The Massachusetts Cannabis Control Commission is at it again. The Massachusetts Social Equity Fund is no secret, and the process set guidelines for the rest of the country to follow, but it’s not been without flaws.
Most minorities are having issues finding space in these “economic empowerment” cities.
On paper, the Social Equity Fund appears to be a successful way to infuse the cannabis industry with minority representation. In actuality, that plan hasn’t exactly come to fruition. Although the fund does lessen barriers to entry, not every person filling out the licensing packet has enough monetary backing to be successful out of the gate. Between the time it takes to secure proper certification and licensing, nail down a brick and mortar location, and equip the business with enough supplies and technology to get it off the ground, the costs to enter the industry, even with assistance, are hefty. Most minorities are having issues finding space in these “economic empowerment” cities.
Host community agreements, communication between Massachusetts towns, and marijuana-related businesses (MRBs) have risen in price as property value has increased. With no regulations on property taxes, the cannabusinesses have been at the mercy of each city’s policy. With the re-introduction of a recent bill in the Massachusetts legislature, the Cannabis Control Commission would be granted express authority to review and regulate the agreements and payments made between cities and cannabusinesses. Effectively operating as a middleman, the CCC would regulate every aspect of the interaction; the passing of “S 1126” and “H 3536” would reclassify the CCC’s ability to intervene in local cannabusinesses.
The following amendments allow for stricter agreement guidelines.
S 1126 amended S 2479, which stated that “a marijuana establishment or a medical marijuana treatment center seeking to operate or continue to operate in a municipality which permits such operation shall execute an agreement with the host community setting forth the conditions to have a marijuana establishment or medical marijuana treatment center located within the host community which shall include, but not be limited to, all stipulations of responsibilities between the host community and the marijuana establishment or a medical marijuana treatment center.”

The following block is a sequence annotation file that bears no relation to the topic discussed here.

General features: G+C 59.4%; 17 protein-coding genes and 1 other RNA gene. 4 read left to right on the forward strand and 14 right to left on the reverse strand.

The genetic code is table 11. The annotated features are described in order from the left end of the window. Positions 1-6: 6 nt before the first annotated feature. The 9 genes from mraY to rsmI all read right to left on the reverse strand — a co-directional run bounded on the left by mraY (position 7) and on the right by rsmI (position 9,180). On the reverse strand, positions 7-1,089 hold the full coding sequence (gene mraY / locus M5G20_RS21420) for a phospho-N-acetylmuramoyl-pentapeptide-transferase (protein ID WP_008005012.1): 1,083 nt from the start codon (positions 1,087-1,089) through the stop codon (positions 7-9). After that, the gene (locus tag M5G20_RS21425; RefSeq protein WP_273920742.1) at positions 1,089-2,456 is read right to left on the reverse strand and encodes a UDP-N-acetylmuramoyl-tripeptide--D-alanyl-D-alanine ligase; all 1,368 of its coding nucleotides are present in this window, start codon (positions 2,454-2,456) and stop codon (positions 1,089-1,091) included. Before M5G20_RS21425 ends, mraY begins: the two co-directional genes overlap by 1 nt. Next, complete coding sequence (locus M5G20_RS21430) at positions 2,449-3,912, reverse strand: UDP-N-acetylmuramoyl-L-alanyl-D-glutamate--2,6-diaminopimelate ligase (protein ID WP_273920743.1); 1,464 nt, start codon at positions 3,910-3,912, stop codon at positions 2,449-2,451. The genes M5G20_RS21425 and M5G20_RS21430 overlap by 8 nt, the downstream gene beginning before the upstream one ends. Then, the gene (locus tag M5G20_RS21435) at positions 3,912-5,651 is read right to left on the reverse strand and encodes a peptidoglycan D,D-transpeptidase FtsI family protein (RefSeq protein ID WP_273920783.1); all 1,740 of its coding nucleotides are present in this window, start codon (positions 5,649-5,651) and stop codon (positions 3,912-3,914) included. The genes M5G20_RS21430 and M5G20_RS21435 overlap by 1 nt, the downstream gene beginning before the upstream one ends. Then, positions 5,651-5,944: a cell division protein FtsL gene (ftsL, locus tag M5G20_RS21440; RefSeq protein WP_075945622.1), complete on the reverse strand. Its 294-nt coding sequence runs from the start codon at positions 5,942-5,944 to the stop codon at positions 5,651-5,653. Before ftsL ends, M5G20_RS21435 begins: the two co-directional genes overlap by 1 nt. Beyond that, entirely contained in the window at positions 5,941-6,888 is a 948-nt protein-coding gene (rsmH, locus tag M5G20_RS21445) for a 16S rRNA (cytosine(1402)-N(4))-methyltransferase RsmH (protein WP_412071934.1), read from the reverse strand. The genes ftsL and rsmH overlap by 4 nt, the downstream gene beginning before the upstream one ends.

H 3536 amended H 4327, which set in place that “An agreement between a marijuana establishment or a medical marijuana treatment center and a host community may include a community impact fee for the host community; provided, however, that the community impact fee shall be reasonably related to the costs imposed upon the municipality by the operation of the marijuana establishment or medical marijuana treatment center and shall not amount to more than 3 percent of the gross sales of the marijuana establishment or medical marijuana treatment center or be effective for longer than 5 years.”
These amendments allow for stricter agreement guidelines. These include the municipality’s ability to waive the requirement to have an HCA, not allowing an HCA to require financial requirements beyond the three percent max gross sales fee, known colloquially as a “Pay to Play” cost, and clarifying that the five-year term begins the day the company opens for consumers. This comes after the HCA process was called out by local cannabusiness owners for being expensive and unfair in November 2019.